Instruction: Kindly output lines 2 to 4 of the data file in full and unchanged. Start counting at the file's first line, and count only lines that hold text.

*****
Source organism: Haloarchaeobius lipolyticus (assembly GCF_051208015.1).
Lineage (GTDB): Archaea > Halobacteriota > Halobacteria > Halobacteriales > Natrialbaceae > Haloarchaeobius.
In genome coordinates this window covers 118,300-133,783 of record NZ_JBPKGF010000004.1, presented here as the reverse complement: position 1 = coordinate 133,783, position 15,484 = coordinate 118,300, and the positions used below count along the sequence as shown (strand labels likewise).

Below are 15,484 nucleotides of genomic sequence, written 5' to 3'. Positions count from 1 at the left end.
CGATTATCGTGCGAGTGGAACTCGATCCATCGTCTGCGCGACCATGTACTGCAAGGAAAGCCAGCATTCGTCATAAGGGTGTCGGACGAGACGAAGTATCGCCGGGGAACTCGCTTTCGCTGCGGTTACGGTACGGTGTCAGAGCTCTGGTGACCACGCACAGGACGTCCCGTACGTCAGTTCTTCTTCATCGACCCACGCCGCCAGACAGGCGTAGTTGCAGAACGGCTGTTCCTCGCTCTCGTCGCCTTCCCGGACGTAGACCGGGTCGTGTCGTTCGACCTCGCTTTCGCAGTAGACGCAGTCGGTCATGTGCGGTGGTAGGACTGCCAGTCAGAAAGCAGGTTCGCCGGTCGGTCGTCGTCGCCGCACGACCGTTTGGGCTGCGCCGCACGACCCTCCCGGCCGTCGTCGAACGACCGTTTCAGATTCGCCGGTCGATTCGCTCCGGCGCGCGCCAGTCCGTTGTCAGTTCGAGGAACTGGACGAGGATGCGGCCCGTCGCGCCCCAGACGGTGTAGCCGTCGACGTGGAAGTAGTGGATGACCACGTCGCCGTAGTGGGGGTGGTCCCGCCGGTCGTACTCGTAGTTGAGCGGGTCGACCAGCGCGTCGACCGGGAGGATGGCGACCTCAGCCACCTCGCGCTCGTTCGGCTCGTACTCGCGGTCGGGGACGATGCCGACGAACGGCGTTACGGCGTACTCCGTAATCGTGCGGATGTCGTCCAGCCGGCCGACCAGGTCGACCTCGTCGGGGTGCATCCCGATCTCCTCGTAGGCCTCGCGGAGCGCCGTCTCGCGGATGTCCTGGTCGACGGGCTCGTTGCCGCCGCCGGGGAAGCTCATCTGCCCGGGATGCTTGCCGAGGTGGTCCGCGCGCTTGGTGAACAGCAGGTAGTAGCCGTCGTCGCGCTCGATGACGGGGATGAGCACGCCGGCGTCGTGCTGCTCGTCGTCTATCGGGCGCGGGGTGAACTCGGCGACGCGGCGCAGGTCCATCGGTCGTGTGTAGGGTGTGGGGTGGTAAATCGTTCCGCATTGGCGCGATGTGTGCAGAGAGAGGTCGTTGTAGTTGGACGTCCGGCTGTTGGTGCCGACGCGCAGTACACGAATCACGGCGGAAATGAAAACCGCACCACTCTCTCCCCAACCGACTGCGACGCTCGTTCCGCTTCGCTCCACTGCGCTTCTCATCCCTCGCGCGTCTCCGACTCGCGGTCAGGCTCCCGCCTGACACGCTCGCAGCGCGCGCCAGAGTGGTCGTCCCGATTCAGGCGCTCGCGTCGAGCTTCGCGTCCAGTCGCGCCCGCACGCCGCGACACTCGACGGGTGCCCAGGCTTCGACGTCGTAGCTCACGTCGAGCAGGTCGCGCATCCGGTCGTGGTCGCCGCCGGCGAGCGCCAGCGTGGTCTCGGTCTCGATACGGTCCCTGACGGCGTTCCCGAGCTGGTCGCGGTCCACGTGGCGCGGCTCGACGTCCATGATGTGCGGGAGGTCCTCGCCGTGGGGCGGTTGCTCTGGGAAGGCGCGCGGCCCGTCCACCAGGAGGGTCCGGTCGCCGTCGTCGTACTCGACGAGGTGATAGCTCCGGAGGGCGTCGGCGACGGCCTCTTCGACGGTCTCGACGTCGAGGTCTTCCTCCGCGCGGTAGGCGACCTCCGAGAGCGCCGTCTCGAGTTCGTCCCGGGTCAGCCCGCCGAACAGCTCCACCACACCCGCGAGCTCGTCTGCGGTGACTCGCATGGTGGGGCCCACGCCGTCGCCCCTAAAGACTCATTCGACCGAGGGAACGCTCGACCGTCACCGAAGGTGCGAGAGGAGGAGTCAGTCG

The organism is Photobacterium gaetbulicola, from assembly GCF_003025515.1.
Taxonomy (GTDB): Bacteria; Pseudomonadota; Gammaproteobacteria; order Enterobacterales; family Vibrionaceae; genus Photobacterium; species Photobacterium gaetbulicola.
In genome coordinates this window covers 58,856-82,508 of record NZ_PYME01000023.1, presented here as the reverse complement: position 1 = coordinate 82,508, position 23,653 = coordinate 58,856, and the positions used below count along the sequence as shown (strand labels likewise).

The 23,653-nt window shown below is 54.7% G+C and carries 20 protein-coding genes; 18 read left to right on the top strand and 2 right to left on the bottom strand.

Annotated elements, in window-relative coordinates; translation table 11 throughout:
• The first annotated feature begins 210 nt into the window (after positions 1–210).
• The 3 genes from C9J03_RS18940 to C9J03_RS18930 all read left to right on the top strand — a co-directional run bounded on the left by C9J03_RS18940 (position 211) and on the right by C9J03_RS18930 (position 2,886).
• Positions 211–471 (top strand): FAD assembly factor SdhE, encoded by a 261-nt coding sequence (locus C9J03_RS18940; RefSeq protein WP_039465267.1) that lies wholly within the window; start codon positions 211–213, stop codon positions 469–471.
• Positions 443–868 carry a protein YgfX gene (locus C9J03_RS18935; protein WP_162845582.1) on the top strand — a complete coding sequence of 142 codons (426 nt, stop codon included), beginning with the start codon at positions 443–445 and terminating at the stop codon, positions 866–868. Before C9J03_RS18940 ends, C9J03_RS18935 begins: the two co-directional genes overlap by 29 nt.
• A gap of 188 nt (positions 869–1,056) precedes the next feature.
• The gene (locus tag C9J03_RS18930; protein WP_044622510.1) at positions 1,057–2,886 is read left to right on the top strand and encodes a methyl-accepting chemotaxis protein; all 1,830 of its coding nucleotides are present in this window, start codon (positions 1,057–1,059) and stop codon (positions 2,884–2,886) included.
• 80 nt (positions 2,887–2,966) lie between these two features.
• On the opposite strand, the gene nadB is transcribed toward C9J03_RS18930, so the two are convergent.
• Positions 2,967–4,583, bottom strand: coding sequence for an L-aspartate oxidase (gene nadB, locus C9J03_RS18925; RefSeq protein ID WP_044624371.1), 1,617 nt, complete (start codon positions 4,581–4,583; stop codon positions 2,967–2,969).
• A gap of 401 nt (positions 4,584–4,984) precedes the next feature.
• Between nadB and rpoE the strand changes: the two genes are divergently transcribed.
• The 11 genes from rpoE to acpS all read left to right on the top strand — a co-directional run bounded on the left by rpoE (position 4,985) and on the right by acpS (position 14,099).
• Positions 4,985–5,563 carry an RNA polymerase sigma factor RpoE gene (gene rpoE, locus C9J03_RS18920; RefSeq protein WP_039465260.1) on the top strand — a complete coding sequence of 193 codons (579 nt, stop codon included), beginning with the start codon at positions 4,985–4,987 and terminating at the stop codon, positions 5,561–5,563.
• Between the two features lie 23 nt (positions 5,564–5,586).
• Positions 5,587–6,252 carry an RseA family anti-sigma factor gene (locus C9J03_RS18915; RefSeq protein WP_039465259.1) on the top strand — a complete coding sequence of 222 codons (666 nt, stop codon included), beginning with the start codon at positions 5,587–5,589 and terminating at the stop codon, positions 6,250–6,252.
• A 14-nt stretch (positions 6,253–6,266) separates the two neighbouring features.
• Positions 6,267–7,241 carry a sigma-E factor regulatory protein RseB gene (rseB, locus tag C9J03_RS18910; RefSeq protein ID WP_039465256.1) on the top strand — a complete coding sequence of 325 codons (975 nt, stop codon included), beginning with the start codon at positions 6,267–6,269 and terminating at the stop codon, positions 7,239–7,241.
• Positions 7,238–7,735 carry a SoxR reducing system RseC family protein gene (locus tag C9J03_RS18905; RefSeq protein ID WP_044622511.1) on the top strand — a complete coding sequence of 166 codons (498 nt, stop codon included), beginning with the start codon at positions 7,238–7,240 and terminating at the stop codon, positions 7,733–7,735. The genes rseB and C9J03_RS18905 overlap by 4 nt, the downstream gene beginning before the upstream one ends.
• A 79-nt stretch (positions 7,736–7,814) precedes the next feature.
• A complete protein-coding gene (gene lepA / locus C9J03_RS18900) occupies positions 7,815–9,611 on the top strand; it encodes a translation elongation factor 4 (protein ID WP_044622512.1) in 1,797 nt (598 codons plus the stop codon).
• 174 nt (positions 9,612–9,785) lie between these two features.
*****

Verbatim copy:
Lineage (GTDB): Archaea > Halobacteriota > Halobacteria > Halobacteriales > Natrialbaceae > Haloarchaeobius.
In genome coordinates this window covers 118,300-133,783 of record NZ_JBPKGF010000004.1, presented here as the reverse complement: position 1 = coordinate 133,783, position 15,484 = coordinate 118,300, and the positions used below count along the sequence as shown (strand labels likewise).

Below are 15,484 nucleotides of genomic sequence, written 5' to 3'. Positions count from 1 at the left end.